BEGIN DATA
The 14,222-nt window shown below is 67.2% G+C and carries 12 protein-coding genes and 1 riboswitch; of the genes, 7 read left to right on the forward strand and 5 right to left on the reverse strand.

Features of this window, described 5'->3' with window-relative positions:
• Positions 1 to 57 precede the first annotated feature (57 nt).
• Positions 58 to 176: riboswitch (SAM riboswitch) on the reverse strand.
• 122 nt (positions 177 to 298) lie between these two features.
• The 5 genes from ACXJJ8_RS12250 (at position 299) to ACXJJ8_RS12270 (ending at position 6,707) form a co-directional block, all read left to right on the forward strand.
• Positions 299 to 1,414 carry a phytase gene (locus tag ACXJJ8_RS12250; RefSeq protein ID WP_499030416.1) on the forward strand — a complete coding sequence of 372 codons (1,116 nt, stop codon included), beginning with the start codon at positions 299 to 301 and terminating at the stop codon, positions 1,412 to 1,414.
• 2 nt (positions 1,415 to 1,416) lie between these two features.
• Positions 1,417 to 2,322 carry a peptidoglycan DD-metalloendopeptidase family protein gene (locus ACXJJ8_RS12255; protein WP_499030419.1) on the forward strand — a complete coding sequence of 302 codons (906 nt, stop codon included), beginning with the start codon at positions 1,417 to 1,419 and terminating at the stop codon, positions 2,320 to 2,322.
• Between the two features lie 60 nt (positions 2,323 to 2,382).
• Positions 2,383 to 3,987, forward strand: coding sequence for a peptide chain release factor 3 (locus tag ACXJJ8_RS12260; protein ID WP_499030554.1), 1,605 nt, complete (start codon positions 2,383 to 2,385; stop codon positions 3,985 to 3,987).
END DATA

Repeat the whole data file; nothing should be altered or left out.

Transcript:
The 14,222-nt window shown below is 67.2% G+C and carries 12 protein-coding genes and 1 riboswitch; of the genes, 7 read left to right on the forward strand and 5 right to left on the reverse strand.

Features of this window, described 5'->3' with window-relative positions:
• Positions 1 to 57 precede the first annotated feature (57 nt).
• Positions 58 to 176: riboswitch (SAM riboswitch) on the reverse strand.
• 122 nt (positions 177 to 298) lie between these two features.
• The 5 genes from ACXJJ8_RS12250 (at position 299) to ACXJJ8_RS12270 (ending at position 6,707) form a co-directional block, all read left to right on the forward strand.
• Positions 299 to 1,414 carry a phytase gene (locus tag ACXJJ8_RS12250; RefSeq protein ID WP_499030416.1) on the forward strand — a complete coding sequence of 372 codons (1,116 nt, stop codon included), beginning with the start codon at positions 299 to 301 and terminating at the stop codon, positions 1,412 to 1,414.
• 2 nt (positions 1,415 to 1,416) lie between these two features.
• Positions 1,417 to 2,322 carry a peptidoglycan DD-metalloendopeptidase family protein gene (locus ACXJJ8_RS12255; protein WP_499030419.1) on the forward strand — a complete coding sequence of 302 codons (906 nt, stop codon included), beginning with the start codon at positions 1,417 to 1,419 and terminating at the stop codon, positions 2,320 to 2,322.
• Between the two features lie 60 nt (positions 2,323 to 2,382).
• Positions 2,383 to 3,987, forward strand: coding sequence for a peptide chain release factor 3 (locus tag ACXJJ8_RS12260; protein ID WP_499030554.1), 1,605 nt, complete (start codon positions 2,383 to 2,385; stop codon positions 3,985 to 3,987).